To optimize your fiber optic network, splice-on connectors (SOCs) are a great place to begin.
Working from home has pushed network bandwidth to its limits and you’re likely considering how to future-proof your network.
Since its popularization almost 25 years ago, connecting fiber has become an industry priority. Over the years, solutions have evolved from hand-polished field-installed connectors to factory-polished mechanical splice connectors to factory-polished pigtail cable assemblies. Each method has advantages and disadvantages, but SOCs lead the industry as a reliable and cost-effective solution.
Sumitomo Electric Lightwave’s Lynx Splice-On Connectors leads the industry by offering simple and efficient installation processes and competitively-priced advanced fusion splicers that repeatedly produce low-loss connections.
What are Splice-On Connectors?
SOCs are fiber optic termination components that provide a link between other fiber optic components to transmit data in a network. They enable quick connection and disconnection of optical fibers where this capability is required. A SOC has a factory-polished ferrule terminated to the stub of fiber. This stub is spliced to a field fiber, and a fiber protection sleeve is assembled into the connector. After installation, the connector looks like a factory-installed connector.
SEL’s Lynx SOCs also perform like factory-installed connectors and meet industry standards for use in data centers, premise networks, and outside plant applications. Many configurations are available, including LC, SC, ST, FC, and MPO, and can be terminated to anything from a 250-micron fiber to a jacketed cable.
When it comes to installation, speed and simplicity are important. SOC installation can be reduced to three basic steps:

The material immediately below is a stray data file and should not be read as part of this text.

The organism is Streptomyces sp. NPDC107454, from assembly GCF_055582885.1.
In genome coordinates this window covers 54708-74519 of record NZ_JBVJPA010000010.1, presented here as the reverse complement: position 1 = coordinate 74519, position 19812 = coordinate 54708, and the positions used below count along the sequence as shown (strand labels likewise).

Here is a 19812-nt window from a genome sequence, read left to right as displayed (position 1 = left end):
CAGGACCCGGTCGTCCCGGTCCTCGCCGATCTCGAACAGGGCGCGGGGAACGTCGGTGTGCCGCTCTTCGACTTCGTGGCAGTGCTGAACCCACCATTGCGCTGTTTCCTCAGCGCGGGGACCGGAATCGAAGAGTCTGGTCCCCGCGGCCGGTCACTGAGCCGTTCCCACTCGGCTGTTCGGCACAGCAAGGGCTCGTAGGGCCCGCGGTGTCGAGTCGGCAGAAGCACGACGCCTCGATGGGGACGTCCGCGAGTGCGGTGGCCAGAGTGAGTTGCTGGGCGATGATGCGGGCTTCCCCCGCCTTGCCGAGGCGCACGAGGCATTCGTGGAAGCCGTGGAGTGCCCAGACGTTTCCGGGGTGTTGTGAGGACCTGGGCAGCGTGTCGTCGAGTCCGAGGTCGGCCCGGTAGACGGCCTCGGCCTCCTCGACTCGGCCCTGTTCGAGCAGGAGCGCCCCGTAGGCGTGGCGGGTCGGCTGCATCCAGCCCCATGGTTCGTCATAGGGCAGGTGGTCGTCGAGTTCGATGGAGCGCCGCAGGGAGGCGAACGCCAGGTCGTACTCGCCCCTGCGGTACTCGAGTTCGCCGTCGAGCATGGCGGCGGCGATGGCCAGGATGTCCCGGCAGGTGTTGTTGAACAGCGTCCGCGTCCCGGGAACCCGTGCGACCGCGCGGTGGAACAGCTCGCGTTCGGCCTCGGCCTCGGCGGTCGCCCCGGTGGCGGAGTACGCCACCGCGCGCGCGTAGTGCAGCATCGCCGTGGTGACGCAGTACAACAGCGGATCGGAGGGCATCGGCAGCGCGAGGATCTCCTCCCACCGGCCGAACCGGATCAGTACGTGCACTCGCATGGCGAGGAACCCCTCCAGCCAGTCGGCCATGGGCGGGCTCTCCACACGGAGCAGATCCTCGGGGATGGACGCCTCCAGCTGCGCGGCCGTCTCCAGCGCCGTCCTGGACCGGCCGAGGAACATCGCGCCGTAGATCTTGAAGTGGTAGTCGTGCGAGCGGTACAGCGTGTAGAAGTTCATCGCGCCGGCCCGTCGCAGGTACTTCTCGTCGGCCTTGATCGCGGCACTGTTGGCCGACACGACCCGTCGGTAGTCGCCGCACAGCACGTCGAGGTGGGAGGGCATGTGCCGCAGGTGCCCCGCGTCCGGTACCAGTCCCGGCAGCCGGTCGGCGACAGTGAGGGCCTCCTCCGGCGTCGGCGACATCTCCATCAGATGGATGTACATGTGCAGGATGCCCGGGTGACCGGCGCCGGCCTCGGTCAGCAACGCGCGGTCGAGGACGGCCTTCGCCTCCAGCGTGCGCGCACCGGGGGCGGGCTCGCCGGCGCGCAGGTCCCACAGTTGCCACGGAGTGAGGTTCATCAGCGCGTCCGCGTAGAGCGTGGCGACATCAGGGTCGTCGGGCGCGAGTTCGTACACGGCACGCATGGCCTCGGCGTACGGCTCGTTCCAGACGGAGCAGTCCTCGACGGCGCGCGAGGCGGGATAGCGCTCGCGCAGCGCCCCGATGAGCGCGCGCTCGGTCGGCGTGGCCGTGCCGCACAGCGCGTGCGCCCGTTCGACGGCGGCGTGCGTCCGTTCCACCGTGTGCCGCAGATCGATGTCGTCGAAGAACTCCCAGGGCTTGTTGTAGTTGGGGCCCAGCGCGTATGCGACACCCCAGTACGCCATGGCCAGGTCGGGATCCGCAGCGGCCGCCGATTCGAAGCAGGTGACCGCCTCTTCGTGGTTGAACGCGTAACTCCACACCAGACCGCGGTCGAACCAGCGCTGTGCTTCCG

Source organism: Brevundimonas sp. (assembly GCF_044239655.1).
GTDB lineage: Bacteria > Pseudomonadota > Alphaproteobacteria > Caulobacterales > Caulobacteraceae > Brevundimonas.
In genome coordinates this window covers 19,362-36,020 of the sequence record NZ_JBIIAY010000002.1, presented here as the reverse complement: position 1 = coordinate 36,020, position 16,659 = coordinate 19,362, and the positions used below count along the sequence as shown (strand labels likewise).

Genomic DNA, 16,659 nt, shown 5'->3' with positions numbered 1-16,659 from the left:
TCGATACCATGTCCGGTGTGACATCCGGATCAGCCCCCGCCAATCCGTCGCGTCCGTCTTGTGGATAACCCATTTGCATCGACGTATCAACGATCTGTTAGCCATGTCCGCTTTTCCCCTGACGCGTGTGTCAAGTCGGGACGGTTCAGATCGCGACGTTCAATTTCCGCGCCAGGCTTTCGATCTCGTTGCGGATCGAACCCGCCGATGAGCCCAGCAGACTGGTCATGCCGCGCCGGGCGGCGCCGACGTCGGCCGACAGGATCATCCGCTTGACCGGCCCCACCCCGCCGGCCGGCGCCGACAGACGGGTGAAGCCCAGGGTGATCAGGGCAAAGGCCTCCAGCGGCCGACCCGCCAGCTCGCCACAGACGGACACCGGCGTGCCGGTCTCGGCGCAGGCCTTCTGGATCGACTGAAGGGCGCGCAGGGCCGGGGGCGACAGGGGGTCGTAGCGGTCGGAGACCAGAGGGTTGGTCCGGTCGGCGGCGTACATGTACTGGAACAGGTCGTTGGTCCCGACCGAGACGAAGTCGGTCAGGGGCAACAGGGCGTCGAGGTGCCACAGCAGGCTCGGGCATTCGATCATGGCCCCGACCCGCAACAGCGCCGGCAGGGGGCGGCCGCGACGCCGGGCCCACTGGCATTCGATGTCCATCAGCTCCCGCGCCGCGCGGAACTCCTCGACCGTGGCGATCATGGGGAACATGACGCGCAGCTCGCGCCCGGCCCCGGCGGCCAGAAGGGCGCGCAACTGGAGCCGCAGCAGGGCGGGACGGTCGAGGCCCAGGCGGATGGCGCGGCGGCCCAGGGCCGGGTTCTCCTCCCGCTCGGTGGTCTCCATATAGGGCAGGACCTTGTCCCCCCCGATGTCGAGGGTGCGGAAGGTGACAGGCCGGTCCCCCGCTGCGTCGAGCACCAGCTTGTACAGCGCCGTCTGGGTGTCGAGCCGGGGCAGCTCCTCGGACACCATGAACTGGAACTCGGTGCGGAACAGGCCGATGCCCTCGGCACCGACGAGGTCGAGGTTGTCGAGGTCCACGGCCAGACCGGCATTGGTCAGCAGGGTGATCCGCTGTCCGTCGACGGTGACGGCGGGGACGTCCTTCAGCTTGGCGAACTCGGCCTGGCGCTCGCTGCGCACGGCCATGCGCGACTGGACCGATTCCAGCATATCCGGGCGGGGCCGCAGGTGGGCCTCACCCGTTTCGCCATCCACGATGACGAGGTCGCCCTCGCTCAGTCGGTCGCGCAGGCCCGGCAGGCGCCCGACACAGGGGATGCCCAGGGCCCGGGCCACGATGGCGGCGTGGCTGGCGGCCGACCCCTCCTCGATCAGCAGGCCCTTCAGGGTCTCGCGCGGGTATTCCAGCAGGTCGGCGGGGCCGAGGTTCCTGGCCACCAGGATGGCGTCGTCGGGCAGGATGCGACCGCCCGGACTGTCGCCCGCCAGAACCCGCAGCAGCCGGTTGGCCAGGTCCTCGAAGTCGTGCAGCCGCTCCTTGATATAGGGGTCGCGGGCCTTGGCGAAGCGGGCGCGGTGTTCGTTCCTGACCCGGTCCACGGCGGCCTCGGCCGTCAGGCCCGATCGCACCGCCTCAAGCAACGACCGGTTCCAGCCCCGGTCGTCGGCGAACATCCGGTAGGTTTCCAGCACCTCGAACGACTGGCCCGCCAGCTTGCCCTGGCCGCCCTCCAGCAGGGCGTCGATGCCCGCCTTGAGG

- The SOC components are applied to the fiber – including the fiber protection sleeve and connector boot.
- Using a fusion splicer, the fiber stub in the SOC is fused to the field fiber.
- The protective sleeve is shrunk using heat, and the connector is assembled over the fiber protection sleeve.
It’s that simple.
SOCs vs. The Rest
Let’s compare SOCs to other field installable connectors:
1. Field Polish Connectors vs. SOCs
With a field polish connector, a technician pushes the fiber through the connector body. They then cleave off the end of the fiber beyond the ferrule endface and manually polish the fiber-end face until it is ready to be tested and installed. Field polish connectors are the most labor-intensive option and have the highest IL of all connector types. Typically, performing a field polish requires effort, skill, and training. SEL’s Lynx SOCs allow even inexperienced technicians to achieve exceptional results.
2. Splice-On Pigtails vs. SOCs
Unlike splice-on pigtails, SOCs do not require splice chips, splice trays, splice cabinets, or extra rack space for slack cable management. SOCs maintain the same level of performance as splice-on pigtails while providing valuable space savings.
3. Mechanical Connectors vs. SOCs
Factory-polished mechanical connectors require a mechanical joining process utilizing index-matching gel. In a mechanical splice connector, the cleaved field fiber is pushed against a pre-polished stub of fiber inside the connector and mechanically held in place. Index-matching gel enables the transmission of light between the field fiber and the stub. SOCs, which are fusion spliced to the field fiber, create a permanent, seamless splice, providing improved IL and RL characteristics typically required in modern-day applications. Mechanical factory-polished connectors have an average IL of 0.2-0.4 dB, depending on fiber type/polish, and maximum of 0.5-0.75dB. SOCs average 0.10-0.15 dB IL, with a maximum of 0.25-0.3db IL.